Department of Energy recommends permit for Northern PassBy MICHAEL COUSINEAU
New Hampshire Union Leader
August 10. 2017 9:01PM
A U.S. Department of Energy report is recommending that the Northern Pass project receive a presidential permit — a key approval for the transmission project to proceed.
“DOE’s proposed action and agency preferred alternative is to issue a presidential permit for the project,” said the final environmental impact report, released Thursday.
Federal agencies often have at least a 30-day waiting period before they make a proposed action final.
Northern Pass spokesman Martin Murray said the presidential permit is one of three governmental approvals needed for the $1.6 billion hydropower transmission project.
“This is a huge achievement for the project,” Murray said. “This puts us on the road to a presidential permit and it demonstrates that the federal government agrees that of all the alternatives studied, our proposed alternative is the best.”
Northern Pass, which runs through more than 30 communities from Pittsburg to Deerfield, also needs several state approvals before it can start operating by late 2020. The state Site Evaluation Committee is currently holding hearings on whether to approve the project.
The project also is waiting for a special use permit from the U.S. Forest Service to cross portions of the White Mountain National Forest.
Project officials hope to garner all necessary approvals by the end of this year.
The report summary can be viewed below. The full report is available by clicking here.
Project opponent Jack Savage said the report didn’t surprise him. “The key thing is it’s still up to New Hampshire what happens with Northern Pass,” said Savage, who works for the Society for the Protection of New Hampshire Forests.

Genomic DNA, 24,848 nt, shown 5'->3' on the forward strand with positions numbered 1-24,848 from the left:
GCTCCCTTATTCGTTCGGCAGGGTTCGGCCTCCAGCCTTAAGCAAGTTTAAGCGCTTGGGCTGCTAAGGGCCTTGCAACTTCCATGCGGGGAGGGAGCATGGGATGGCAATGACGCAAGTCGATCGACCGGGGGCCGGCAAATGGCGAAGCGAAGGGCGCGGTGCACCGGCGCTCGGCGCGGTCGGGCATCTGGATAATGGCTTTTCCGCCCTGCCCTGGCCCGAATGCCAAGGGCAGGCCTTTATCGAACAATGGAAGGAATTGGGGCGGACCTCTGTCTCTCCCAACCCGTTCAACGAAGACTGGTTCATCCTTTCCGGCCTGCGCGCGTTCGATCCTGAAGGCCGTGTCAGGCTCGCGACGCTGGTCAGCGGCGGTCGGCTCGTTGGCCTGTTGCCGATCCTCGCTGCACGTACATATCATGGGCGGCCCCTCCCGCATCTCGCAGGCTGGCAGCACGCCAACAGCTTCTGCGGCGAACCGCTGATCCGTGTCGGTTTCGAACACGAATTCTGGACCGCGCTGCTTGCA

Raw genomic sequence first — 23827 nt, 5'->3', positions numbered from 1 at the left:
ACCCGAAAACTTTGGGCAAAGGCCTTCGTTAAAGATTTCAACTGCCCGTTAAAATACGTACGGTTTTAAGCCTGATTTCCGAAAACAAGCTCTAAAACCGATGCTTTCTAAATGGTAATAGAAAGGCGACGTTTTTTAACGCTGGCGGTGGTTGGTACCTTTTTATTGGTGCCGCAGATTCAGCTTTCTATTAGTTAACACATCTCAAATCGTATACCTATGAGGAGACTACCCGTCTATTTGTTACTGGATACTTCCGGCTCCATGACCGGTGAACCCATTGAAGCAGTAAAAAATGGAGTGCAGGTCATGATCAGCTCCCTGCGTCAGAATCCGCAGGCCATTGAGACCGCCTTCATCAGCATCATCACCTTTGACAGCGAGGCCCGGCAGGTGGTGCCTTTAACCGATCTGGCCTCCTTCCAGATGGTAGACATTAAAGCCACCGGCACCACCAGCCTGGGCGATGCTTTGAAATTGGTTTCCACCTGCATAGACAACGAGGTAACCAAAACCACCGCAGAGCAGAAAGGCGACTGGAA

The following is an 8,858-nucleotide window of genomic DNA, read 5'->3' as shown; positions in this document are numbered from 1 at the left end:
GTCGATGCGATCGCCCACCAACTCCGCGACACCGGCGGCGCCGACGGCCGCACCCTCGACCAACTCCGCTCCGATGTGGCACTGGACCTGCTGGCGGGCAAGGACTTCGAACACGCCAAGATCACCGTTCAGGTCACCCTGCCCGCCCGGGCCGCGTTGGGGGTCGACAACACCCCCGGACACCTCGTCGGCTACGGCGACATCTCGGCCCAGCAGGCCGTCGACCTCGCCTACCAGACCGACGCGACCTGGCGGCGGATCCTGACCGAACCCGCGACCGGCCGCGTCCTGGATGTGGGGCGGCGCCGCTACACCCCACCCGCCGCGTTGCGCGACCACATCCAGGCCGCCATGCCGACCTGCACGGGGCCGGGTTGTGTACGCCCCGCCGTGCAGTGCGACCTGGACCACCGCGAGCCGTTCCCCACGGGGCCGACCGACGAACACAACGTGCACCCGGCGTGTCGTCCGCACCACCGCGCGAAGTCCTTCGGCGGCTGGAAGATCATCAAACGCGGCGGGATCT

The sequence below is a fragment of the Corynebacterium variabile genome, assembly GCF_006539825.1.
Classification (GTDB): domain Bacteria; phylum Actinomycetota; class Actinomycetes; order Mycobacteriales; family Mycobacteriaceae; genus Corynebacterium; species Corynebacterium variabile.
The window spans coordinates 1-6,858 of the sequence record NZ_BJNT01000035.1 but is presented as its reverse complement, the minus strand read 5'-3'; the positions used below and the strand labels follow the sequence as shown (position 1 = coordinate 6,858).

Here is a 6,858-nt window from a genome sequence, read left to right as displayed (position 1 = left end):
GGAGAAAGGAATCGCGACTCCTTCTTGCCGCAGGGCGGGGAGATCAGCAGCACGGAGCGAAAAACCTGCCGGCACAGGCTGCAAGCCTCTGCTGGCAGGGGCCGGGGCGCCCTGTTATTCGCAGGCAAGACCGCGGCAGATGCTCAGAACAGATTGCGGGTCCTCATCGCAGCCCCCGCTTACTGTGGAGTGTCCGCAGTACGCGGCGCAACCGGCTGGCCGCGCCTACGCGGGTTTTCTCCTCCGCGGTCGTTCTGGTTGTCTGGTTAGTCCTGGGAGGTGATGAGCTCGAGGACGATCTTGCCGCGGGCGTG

The 192-mile route includes 60 miles of buried lines. The project’s overhead lines have generated most of the opposition.
The International Brotherhood of Electrical Workers applauded the report.
“The Northern Pass project will provide work for hundreds of highly trained, local electrical workers and IBEW Local 104 appreciates the timely, thorough work undertaken by the U.S. Department of Energy, and the department’s focus on facts over rhetoric,” said Brian Murphy, business manager for Local 104, which represents about 1,000 outside electrical linemen in New England.
Northern Pass would produce 6,747 full-time equivalent construction jobs over three years and $734.6 million in economic impacts from construction, according to the report.
The report conceded there would be some impact on New Hampshire’s tourist industry, but couldn’t predict how much. “While it is reasonable to conclude that overhead portions of the project may have some level of impacts to tourism within New Hampshire, and to individual locations proximate to the project route, these are not quantifiable,” the report said.
The current route would potentially affect 1,494 acres of wildlife habitat, according to the report.
Northern Pass applied for the presidential permit in October 2010. The Department of Energy had reviewed more than a dozen routes and configurations.